Institutions that arise from Great Moments become more powerful when the moment has passed; they carry with them the social energy of a more dynamic time. During TPP’s peak, people tried to keep up with it and organize information in various ways. A popular Google document kept track of the team’s current status, while a live updater reported on events as they occurred. I remember watching, fascinated, as the people in charge of these became vastly more powerful when the view count dropped. Before, the community was so noisy, so productive, that the organizers answered to them; now that the community’s quieted down, they’re practically at the mercy of the organizers. Our Espeon got nicknamed Burrito mostly because that’s what the Google Doc said he was named (weird story). The subreddit was always the most popular place to discuss TPP, but now it’s practically the place to discuss it.

You might think it’s a stretch to compare this to real history, but I don’t. Actually, I’ve noticed the same kind of pattern occur in history all the time. The rise of Christianity was a Great Moment that defined religion in Europe for about a thousand years, until the invention of the printing press allowed for another Great Moment – the Protestant Reformation. China’s philosophical foundation comes from the bloody and dynamic Warring States period. More recently, Google’s prominence comes from its widespread popularity at the outset of the web’s mainstream use; other search engines exist, and are being created constantly, but it’s very hard to compete with something that became a part of people’s lives at just the right time.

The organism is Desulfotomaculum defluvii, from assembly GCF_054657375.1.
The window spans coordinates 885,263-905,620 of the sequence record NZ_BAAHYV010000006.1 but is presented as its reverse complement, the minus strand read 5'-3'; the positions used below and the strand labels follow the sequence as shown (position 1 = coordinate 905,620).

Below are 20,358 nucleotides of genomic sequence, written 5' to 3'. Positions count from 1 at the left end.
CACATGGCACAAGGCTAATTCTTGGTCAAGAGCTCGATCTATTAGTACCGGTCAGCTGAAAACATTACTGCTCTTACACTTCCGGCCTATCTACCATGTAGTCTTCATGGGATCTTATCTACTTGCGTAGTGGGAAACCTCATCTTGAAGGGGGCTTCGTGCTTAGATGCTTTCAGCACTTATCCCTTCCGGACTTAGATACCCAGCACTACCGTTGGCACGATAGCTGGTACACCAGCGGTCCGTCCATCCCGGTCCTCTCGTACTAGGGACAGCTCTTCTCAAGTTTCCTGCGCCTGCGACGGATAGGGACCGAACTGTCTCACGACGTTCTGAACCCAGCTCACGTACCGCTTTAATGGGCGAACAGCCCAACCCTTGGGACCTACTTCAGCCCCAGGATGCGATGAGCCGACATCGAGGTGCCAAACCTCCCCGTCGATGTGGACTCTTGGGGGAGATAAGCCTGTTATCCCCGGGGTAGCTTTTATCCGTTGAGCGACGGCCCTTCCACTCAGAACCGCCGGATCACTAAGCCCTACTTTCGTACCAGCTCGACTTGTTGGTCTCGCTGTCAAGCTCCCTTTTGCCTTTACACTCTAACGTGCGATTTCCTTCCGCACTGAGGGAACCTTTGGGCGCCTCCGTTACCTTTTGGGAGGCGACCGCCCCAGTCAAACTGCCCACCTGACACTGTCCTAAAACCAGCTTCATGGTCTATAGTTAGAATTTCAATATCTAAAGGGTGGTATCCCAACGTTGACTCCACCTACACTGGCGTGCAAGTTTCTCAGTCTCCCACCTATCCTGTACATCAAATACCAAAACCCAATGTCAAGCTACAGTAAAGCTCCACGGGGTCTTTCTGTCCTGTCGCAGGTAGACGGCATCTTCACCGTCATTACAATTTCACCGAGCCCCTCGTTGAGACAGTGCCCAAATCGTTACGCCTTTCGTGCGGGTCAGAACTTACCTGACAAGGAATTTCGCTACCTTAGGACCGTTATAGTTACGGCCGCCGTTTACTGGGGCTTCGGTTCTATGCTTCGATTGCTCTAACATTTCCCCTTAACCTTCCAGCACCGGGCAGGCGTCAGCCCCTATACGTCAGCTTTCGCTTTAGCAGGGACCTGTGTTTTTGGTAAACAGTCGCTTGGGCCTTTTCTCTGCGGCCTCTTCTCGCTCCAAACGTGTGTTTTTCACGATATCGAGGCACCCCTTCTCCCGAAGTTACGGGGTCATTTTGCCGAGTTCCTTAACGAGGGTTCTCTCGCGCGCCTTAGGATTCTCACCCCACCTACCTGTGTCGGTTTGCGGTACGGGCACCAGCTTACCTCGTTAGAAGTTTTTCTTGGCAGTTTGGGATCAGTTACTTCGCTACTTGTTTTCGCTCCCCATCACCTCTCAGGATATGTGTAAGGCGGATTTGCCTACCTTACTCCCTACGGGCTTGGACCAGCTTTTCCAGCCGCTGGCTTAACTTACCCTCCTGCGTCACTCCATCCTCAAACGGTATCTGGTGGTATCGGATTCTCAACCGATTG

This may seem redundant if you think I’m saying “change happens when change happens,” but that’s not what I mean. There are certain moments when change becomes more feasible than other moments – and when we’re not in such a moment, it is very, very difficult to override the change that arose from previous Great Moments. I’m not nearly learned enough in history to know all of the factors that lead to such moments; but I’ve already mentioned population bursts (see: the Baby Boom), technological change (the printing press and the Internet), and major wars (pick one).

What specific change occurs during these moments is largely random. So this isn’t a deterministic view. Still, changing the course of history at the wrong moment – at any moment devoid of a mass societal feeling that it’s time for change – is very hard. Before, I compared this idea to the Great Man Theory. I stick by that comparison. Neither theory requires a clear distinction between the people, or moments, that matter, and the ones that don’t. But some moments clearly matter more than others.